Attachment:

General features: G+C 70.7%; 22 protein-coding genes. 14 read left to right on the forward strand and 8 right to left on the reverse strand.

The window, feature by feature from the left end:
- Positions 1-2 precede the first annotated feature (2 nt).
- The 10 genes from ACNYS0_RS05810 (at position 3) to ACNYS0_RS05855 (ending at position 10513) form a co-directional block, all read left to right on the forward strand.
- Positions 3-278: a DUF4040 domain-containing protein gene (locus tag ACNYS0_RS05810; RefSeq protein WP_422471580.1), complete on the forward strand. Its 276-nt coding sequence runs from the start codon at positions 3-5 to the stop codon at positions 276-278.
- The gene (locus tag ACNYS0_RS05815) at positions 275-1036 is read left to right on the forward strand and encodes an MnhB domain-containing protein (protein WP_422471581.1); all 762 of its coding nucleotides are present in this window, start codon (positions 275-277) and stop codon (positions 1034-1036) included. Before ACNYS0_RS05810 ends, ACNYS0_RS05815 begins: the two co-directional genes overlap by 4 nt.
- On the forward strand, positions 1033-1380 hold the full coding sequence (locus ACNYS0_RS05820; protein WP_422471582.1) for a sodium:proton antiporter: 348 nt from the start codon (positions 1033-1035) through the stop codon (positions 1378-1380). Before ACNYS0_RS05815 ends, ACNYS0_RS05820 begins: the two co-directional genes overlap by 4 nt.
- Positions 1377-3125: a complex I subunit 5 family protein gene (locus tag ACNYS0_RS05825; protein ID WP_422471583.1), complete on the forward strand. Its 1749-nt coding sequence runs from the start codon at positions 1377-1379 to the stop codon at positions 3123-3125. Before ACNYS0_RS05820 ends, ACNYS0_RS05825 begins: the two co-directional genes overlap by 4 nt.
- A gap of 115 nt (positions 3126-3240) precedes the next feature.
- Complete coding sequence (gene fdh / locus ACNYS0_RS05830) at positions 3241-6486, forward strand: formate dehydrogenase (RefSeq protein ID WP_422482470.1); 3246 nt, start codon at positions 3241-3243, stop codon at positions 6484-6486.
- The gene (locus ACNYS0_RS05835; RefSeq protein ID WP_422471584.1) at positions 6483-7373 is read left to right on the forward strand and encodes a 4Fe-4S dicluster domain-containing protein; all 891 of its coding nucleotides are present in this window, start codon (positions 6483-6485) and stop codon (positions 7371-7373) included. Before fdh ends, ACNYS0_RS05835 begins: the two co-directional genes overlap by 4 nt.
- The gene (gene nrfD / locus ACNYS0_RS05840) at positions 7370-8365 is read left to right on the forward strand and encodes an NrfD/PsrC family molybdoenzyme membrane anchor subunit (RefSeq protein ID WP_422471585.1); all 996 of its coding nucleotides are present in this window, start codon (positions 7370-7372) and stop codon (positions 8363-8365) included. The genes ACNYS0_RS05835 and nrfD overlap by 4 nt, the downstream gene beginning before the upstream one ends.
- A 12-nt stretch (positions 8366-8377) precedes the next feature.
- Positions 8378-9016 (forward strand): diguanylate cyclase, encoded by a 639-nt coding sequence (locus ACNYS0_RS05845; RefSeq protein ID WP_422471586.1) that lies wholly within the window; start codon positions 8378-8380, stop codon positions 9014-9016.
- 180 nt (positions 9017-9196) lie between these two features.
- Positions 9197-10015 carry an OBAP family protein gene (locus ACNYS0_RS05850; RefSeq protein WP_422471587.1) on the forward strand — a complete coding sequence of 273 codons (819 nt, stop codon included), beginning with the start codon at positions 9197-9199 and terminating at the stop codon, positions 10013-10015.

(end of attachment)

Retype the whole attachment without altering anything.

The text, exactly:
General features: G+C 70.7%; 22 protein-coding genes. 14 read left to right on the forward strand and 8 right to left on the reverse strand.

The window, feature by feature from the left end:
- Positions 1-2 precede the first annotated feature (2 nt).
- The 10 genes from ACNYS0_RS05810 (at position 3) to ACNYS0_RS05855 (ending at position 10513) form a co-directional block, all read left to right on the forward strand.
- Positions 3-278: a DUF4040 domain-containing protein gene (locus tag ACNYS0_RS05810; RefSeq protein WP_422471580.1), complete on the forward strand. Its 276-nt coding sequence runs from the start codon at positions 3-5 to the stop codon at positions 276-278.
- The gene (locus tag ACNYS0_RS05815) at positions 275-1036 is read left to right on the forward strand and encodes an MnhB domain-containing protein (protein WP_422471581.1); all 762 of its coding nucleotides are present in this window, start codon (positions 275-277) and stop codon (positions 1034-1036) included. Before ACNYS0_RS05810 ends, ACNYS0_RS05815 begins: the two co-directional genes overlap by 4 nt.
- On the forward strand, positions 1033-1380 hold the full coding sequence (locus ACNYS0_RS05820; protein WP_422471582.1) for a sodium:proton antiporter: 348 nt from the start codon (positions 1033-1035) through the stop codon (positions 1378-1380). Before ACNYS0_RS05815 ends, ACNYS0_RS05820 begins: the two co-directional genes overlap by 4 nt.
- Positions 1377-3125: a complex I subunit 5 family protein gene (locus tag ACNYS0_RS05825; protein ID WP_422471583.1), complete on the forward strand. Its 1749-nt coding sequence runs from the start codon at positions 1377-1379 to the stop codon at positions 3123-3125. Before ACNYS0_RS05820 ends, ACNYS0_RS05825 begins: the two co-directional genes overlap by 4 nt.
- A gap of 115 nt (positions 3126-3240) precedes the next feature.
- Complete coding sequence (gene fdh / locus ACNYS0_RS05830) at positions 3241-6486, forward strand: formate dehydrogenase (RefSeq protein ID WP_422482470.1); 3246 nt, start codon at positions 3241-3243, stop codon at positions 6484-6486.
- The gene (locus ACNYS0_RS05835; RefSeq protein ID WP_422471584.1) at positions 6483-7373 is read left to right on the forward strand and encodes a 4Fe-4S dicluster domain-containing protein; all 891 of its coding nucleotides are present in this window, start codon (positions 6483-6485) and stop codon (positions 7371-7373) included. Before fdh ends, ACNYS0_RS05835 begins: the two co-directional genes overlap by 4 nt.
- The gene (gene nrfD / locus ACNYS0_RS05840) at positions 7370-8365 is read left to right on the forward strand and encodes an NrfD/PsrC family molybdoenzyme membrane anchor subunit (RefSeq protein ID WP_422471585.1); all 996 of its coding nucleotides are present in this window, start codon (positions 7370-7372) and stop codon (positions 8363-8365) included. The genes ACNYS0_RS05835 and nrfD overlap by 4 nt, the downstream gene beginning before the upstream one ends.
- A 12-nt stretch (positions 8366-8377) precedes the next feature.
- Positions 8378-9016 (forward strand): diguanylate cyclase, encoded by a 639-nt coding sequence (locus ACNYS0_RS05845; RefSeq protein ID WP_422471586.1) that lies wholly within the window; start codon positions 8378-8380, stop codon positions 9014-9016.
- 180 nt (positions 9017-9196) lie between these two features.
- Positions 9197-10015 carry an OBAP family protein gene (locus ACNYS0_RS05850; RefSeq protein WP_422471587.1) on the forward strand — a complete coding sequence of 273 codons (819 nt, stop codon included), beginning with the start codon at positions 9197-9199 and terminating at the stop codon, positions 10013-10015.